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Int. J. Environ. Res. Public Health 2016, 13(1), 85; doi:10.3390/ijerph13010085

Who Benefits—Or Does not—From South Africa’s Old Age Pension? Evidence from Characteristics of Rural Pensioners and Non-Pensioners

1
Department of Sociology, Mississippi State University, P.O. Box C, Mississippi State, MS 39762, USA
2
Department of Health Sciences, University of Missouri, 535 Clark Hall, Columbia, MO 65211, USA
3
Institute of Behavioral Science, University of Colorado Boulder, Boulder, CO 80309-0483, USA
4
MRC/Wits Rural Public Health and Health Transitions Research Unit, School of Public Health, Faculty of Health Sciences, University of the Witwatersrand, Johannesburg 2193, South Africa
5
INDEPTH Network, P.O. Box KD213 Kanda, Accra, Ghana
6
Umeå Centre for Global Health Research, Umeå University, Umeå 90001-90850, Sweden
*
Author to whom correspondence should be addressed.
Academic Editor: Ching-To Albert Ma
Received: 10 September 2015 / Revised: 8 December 2015 / Accepted: 22 December 2015 / Published: 25 December 2015
(This article belongs to the Section Health Services and Health Economics Research)
View Full-Text   |   Download PDF [573 KB, uploaded 29 December 2015]   |  

Abstract

Social protection grants play a critical role in survival and livelihoods of elderly individuals in South Africa. Rarely is it possible to assess how well a social program reaches its target population. Using a 2010 survey and Agincourt Health Demographic Surveillance System census data we conduct multivariate logistic regression to predict pension receipt in rural South Africa. We find only 80% of age-eligible individuals report pension receipt. Pension non-recipients tend to be male, have poor socio-economic status, live in smaller households, be of Mozambican origin, and have poorer physical function; while older persons living in households receiving other grants are more likely to report pension receipt. We conclude that a reservoir of older persons exists who meet eligibility criteria but who are not yet receiving pensions. Ensuring that they and their households are properly linked to all available social services—whether for child or old-age social grants—is likely to have beneficial and synergistic effects. View Full-Text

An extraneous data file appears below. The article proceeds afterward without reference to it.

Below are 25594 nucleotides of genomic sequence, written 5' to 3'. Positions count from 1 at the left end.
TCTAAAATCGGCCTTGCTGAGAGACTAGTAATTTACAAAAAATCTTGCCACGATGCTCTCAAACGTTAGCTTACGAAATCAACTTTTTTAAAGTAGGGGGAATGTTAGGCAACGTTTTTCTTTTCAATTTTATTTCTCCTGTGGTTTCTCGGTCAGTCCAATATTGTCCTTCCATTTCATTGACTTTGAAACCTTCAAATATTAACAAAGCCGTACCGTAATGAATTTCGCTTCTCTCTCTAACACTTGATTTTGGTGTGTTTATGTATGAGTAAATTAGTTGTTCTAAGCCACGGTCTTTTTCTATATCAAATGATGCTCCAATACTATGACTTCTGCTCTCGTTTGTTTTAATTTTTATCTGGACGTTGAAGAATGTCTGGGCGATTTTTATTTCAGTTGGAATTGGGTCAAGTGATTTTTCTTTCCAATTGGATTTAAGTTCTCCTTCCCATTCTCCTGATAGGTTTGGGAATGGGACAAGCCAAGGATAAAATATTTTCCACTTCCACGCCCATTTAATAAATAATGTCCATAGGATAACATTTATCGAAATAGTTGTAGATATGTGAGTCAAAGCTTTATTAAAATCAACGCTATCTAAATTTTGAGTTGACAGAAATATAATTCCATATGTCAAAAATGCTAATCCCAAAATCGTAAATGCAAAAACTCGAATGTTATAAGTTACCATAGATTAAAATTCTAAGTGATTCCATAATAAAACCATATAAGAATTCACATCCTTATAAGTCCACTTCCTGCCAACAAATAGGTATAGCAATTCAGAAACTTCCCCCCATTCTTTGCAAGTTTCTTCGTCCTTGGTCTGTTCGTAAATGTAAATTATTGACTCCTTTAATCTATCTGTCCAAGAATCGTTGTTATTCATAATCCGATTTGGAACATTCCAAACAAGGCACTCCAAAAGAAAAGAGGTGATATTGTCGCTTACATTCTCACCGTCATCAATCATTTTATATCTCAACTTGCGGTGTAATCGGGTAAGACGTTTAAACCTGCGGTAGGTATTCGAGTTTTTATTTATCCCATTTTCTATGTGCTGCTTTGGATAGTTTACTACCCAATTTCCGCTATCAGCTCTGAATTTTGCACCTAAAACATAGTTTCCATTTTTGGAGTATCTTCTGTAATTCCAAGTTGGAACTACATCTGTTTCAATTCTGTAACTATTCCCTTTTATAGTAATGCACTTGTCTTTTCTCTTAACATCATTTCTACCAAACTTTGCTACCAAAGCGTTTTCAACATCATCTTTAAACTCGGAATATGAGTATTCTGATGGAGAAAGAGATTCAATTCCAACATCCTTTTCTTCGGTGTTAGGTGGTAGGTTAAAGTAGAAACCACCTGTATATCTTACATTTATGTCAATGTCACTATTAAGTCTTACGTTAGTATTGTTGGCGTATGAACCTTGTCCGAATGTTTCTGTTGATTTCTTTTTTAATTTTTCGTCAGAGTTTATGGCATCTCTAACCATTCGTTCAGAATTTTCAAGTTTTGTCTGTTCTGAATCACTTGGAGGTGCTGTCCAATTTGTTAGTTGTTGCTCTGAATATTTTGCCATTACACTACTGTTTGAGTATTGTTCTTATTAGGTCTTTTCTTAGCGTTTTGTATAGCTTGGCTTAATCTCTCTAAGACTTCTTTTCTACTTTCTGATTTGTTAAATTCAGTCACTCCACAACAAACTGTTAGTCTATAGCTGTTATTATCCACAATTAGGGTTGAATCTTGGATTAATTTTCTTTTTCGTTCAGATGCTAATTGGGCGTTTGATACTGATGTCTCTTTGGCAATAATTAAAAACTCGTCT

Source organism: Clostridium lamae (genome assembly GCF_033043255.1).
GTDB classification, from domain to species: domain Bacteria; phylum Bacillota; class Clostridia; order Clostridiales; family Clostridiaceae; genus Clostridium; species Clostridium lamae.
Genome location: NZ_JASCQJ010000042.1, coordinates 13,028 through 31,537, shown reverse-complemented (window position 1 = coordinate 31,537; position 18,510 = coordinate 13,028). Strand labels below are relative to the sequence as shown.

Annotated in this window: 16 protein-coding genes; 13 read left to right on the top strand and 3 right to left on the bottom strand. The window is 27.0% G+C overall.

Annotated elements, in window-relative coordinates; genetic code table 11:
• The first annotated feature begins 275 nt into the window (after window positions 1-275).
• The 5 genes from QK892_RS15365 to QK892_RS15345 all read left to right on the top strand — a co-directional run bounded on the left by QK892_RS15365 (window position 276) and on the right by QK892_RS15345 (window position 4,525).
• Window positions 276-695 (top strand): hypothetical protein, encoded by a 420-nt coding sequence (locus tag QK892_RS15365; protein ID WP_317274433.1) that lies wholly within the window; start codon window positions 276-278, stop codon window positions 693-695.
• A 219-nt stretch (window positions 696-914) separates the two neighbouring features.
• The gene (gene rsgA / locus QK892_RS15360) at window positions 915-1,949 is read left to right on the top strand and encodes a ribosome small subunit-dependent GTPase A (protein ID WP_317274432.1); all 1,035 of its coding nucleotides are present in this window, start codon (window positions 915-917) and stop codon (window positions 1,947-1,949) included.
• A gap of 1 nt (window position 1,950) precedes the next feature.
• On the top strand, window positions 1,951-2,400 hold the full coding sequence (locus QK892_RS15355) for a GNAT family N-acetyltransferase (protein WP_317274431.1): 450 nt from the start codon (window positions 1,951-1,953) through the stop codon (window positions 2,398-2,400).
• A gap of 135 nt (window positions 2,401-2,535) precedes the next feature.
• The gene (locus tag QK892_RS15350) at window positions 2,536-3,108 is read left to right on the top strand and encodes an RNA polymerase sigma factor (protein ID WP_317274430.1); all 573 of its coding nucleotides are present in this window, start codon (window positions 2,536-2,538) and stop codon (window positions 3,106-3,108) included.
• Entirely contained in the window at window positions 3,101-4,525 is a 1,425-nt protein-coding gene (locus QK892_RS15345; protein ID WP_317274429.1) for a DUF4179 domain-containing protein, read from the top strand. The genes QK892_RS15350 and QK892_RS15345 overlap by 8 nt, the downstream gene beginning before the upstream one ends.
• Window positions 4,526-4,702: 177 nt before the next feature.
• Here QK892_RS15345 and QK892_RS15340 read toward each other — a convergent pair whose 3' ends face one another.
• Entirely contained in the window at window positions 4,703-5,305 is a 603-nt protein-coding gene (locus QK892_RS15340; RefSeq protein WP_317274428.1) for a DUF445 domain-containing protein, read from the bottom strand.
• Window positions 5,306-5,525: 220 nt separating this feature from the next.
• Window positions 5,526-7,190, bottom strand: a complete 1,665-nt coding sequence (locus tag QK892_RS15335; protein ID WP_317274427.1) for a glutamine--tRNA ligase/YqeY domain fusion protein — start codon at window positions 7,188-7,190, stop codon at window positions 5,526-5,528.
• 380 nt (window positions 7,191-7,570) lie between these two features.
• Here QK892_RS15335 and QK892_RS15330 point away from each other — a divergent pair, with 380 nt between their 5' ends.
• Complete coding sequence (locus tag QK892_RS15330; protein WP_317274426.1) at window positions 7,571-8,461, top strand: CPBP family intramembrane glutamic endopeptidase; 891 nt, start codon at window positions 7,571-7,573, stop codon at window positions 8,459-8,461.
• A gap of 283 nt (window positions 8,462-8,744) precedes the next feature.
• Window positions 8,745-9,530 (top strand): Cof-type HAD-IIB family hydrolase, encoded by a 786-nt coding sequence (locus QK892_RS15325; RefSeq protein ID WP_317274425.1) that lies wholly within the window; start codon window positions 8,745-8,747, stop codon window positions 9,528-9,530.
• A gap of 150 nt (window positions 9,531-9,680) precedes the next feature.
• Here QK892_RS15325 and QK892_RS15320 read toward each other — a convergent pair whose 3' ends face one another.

Keywords: Africa; South Africa; pension; socio-economic status; self-reported disability; ageing Africa; South Africa; pension; socio-economic status; self-reported disability; ageing
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This is an open access article distributed under the Creative Commons Attribution License which permits unrestricted use, distribution, and reproduction in any medium, provided the original work is properly cited. (CC BY 4.0).

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MDPI and ACS Style

Ralston, M.; Schatz, E.; Menken, J.; Gómez-Olivé, F.X.; Tollman, S. Who Benefits—Or Does not—From South Africa’s Old Age Pension? Evidence from Characteristics of Rural Pensioners and Non-Pensioners. Int. J. Environ. Res. Public Health 2016, 13, 85.

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